# Dropping the nan values from the rows
data = data.dropna()
# Importing libraries
from keras.models import Sequential
from keras.layers import Dense, LSTM
import numpy as np
import pandas_datareader as pdr
from sklearn.metrics import mean_squared_error
def data_preprocessing(data, num_lags, train_test_split):
# Prepare the data for training
x = []
y = []
for i in range(len(data) - num_lags):
x.append(data[i:i + num_lags])
y.append(data[i+ num_lags])
# Convert the data to numpy arrays
x = np.array(x)
y = np.array(y)
# Split the data into training and testing sets
split_index = int(train_test_split * len(x))
x_train = x[:split_index]
y_train = y[:split_index]
x_test = x[split_index:]
y_test = y[split_index:]
return x_train, y_train, x_test, y_test
def plot_train_test_values(window, train_window, y_train, y_test, y_predicted):
prediction_window = window
first = train_window
second = window - first
y_predicted = np.reshape(y_predicted, (-1, 1))
y_test = np.reshape(y_test, (-1, 1))
plotting_time_series = np.zeros((prediction_window, 3))
plotting_time_series[0:first, 0] = y_train[-first:]
plotting_time_series[first:, 1] = y_test[0:second, 0]
plotting_time_series[first:, 2] = y_predicted[0:second, 0]
plotting_time_series[0:first, 1] = plotting_time_series[0:first, 1] / 0
plotting_time_series[0:first, 2] = plotting_time_series[0:first, 2] / 0
plotting_time_series[first:, 0] = plotting_time_series[first:, 0] / 0
plt.plot(plotting_time_series[:, 0], label = 'Training data', color = 'black', linewidth = 2.5)
plt.plot(plotting_time_series[:, 1], label = 'Test data', color = 'black', linestyle = 'dashed', linewidth = 2)
plt.plot(plotting_time_series[:, 2], label = 'Predicted data', color = 'red', linewidth = 1)
plt.axvline(x = first, color = 'black', linestyle = '--', linewidth = 1)
plt.grid()
plt.legend()
def calculate_accuracy(predicted_returns, real_returns):
predicted_returns = np.reshape(predicted_returns, (-1, 1))
real_returns = np.reshape(real_returns, (-1, 1))
hits = sum((np.sign(predicted_returns)) == np.sign(real_returns))
total_samples = len(predicted_returns)
accuracy = hits / total_samples
return accuracy[0] * 100
# Setting the hyperparameters
num_lags = 100
train_test_split = 0.80
num_neurons_in_hidden_layers = 20
num_epochs = 100
batch_size = 32
# Creating the training and test sets
data = np.array(data)
data = np.diff(data[:, 0])
x_train, y_train, x_test, y_test = data_preprocessing(data, num_lags, train_test_split)
# Reshape the data for LSTM input
x_train = x_train.reshape((-1, num_lags, 1))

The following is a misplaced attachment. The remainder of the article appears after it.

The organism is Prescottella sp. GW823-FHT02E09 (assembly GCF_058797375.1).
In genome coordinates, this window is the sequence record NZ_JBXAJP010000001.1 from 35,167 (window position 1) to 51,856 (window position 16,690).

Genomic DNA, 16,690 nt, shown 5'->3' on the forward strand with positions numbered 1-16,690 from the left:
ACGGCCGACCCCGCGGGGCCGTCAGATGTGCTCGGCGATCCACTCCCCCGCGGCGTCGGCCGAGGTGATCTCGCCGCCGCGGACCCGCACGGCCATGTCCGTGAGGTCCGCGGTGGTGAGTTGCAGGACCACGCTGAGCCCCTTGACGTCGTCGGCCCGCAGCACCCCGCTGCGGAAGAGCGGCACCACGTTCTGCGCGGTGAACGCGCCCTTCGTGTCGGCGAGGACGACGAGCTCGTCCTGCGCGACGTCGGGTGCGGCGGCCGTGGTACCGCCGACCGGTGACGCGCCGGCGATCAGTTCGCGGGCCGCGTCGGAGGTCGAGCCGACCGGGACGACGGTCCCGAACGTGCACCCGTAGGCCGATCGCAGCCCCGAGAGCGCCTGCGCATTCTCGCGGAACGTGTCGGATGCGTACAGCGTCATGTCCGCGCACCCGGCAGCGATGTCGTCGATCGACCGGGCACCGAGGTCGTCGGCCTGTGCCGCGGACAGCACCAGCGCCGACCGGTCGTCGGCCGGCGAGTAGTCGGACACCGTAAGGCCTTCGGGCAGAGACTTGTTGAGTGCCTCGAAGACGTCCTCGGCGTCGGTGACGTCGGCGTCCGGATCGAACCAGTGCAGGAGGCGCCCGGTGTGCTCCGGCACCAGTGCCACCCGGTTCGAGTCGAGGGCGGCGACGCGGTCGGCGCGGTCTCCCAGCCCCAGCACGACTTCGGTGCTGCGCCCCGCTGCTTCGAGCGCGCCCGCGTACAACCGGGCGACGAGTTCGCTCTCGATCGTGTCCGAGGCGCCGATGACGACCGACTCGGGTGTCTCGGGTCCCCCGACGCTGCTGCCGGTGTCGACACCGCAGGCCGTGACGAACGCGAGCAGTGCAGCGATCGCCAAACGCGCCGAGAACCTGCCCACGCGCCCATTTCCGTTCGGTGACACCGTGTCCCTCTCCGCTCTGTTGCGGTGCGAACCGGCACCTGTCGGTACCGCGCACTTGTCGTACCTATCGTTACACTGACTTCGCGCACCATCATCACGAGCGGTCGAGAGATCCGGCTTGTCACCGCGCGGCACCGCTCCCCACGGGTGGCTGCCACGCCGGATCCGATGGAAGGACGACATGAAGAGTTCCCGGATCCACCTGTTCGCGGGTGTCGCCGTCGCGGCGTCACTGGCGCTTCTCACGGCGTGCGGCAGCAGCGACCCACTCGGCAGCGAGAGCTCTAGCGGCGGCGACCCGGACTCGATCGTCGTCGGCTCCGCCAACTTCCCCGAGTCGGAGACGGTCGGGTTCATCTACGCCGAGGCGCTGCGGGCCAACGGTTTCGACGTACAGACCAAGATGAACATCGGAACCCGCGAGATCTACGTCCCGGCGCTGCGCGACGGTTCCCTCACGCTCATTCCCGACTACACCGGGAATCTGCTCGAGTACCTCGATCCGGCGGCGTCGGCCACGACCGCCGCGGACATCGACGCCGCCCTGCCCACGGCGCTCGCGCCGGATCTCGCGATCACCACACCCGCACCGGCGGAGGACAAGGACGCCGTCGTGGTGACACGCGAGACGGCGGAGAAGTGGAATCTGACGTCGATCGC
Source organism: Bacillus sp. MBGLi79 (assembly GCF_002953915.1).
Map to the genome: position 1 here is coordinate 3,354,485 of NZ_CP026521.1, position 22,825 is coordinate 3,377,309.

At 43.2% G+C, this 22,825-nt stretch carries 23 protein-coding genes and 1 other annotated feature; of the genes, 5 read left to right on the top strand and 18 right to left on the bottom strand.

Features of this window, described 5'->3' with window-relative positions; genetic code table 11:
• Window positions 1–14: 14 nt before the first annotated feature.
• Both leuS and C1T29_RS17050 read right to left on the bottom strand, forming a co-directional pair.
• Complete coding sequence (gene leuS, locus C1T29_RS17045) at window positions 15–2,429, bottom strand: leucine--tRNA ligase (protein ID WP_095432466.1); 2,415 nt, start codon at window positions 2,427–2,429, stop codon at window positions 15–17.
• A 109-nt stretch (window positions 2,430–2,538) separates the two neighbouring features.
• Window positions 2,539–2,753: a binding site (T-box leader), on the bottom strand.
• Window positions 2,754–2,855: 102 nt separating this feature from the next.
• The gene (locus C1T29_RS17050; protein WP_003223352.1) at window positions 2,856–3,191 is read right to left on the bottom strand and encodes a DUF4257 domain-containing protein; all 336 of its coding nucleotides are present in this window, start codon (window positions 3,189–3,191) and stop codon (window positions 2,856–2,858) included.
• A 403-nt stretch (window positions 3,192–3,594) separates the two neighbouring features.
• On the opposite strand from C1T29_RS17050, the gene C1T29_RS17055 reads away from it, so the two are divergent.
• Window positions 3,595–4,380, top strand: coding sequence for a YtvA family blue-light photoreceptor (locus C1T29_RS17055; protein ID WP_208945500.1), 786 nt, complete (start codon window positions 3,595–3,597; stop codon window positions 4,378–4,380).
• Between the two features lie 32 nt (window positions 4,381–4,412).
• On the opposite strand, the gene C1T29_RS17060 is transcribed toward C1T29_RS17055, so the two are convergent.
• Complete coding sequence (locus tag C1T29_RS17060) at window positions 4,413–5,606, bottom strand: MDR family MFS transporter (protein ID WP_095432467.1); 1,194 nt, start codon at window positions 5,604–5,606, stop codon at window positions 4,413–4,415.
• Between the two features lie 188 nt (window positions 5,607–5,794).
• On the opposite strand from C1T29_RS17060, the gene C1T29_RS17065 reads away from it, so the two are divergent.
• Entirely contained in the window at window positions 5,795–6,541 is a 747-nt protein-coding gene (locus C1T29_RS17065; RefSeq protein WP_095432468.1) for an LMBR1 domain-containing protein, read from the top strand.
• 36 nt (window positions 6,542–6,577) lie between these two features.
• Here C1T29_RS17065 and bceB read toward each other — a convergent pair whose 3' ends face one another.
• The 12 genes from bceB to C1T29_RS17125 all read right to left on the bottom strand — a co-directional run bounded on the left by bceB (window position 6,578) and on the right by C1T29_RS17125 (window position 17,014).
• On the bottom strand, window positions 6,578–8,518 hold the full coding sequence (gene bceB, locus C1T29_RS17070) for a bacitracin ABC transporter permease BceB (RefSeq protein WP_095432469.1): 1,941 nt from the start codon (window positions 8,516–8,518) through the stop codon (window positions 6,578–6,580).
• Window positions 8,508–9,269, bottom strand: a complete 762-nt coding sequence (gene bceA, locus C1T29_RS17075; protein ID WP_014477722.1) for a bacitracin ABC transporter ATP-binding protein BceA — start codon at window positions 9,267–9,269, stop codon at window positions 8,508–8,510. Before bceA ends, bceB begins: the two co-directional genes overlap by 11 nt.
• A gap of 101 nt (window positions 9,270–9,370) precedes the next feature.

x_test = x_test.reshape((-1, num_lags, 1))
# Create the LSTM model
model = Sequential()
# First LSTM layer
model.add(LSTM(units = num_neurons_in_hidden_layers, input_shape = (num_lags, 1)))
# Second hidden layer
model.add(Dense(num_neurons_in_hidden_layers, activation = 'relu'))
# Output layer
model.add(Dense(units = 1))
# Compile the model
model.compile(loss = 'mean_squared_error', optimizer = 'adam')
# Train the model
model.fit(x_train, y_train, epochs = num_epochs , batch_size = batch_size)
# Predicting in-sample
y_predicted_train = np.reshape(model.predict(x_train), (-1, 1))
# Predicting out-of-sample
y_predicted = np.reshape(model.predict(x_test), (-1, 1))
# plotting
y_test = np.reshape(y_test, (-1))
y_train = np.reshape(y_train, (-1))
plot_train_test_values(100, 50, y_train, y_test, y_predicted)
```

The code comes from my newest book on Deep Learning:

**Deep Learning for Finance: Creating Machine & Deep Learning Models for Trading in Python***Deep Learning for Finance: Creating Machine & Deep Learning Models for Trading in Python [Kaabar, Sofien] on…*amzn.to

The plotting function should give you the following chart:

Let’s evaluate the algorithm using the functions we have previously defined:

```
# Performance evaluation
print('---')
print('Accuracy Train = ', round(calculate_accuracy(y_predicted_train, y_train), 2), '%')
print('Accuracy Test = ', round(calculate_accuracy(y_predicted, y_test), 2), '%')
print('RMSE Train = ', round(np.sqrt(mean_squared_error(y_predicted_train, y_train)), 10))
print('RMSE Test = ', round(np.sqrt(mean_squared_error(y_predicted, y_test)), 10))
print('Correlation In-Sample Predicted/Train = ', round(np.corrcoef(np.reshape(y_predicted_train, (-1)), y_train)[0][1], 3))
print('Correlation Out-of-Sample Predicted/Test = ', round(np.corrcoef(np.reshape(y_predicted, (-1)), np.reshape(y_test, (-1)))[0][1], 3))
print('---')
```

The output of the previous code is as follows:

```
---
Accuracy Train = 62.58 %
Accuracy Test = 70.51 %
RMSE Train = 0.3287812546
RMSE Test = 0.3275757807
Correlation In-Sample Predicted/Train = 0.522
Correlation Out-of-Sample Predicted/Test = 0.509
---
```

When developing and deploying predictive models, especially in critical fields like finance, it is crucial to conduct extensive research before relying on any model. Do your homework!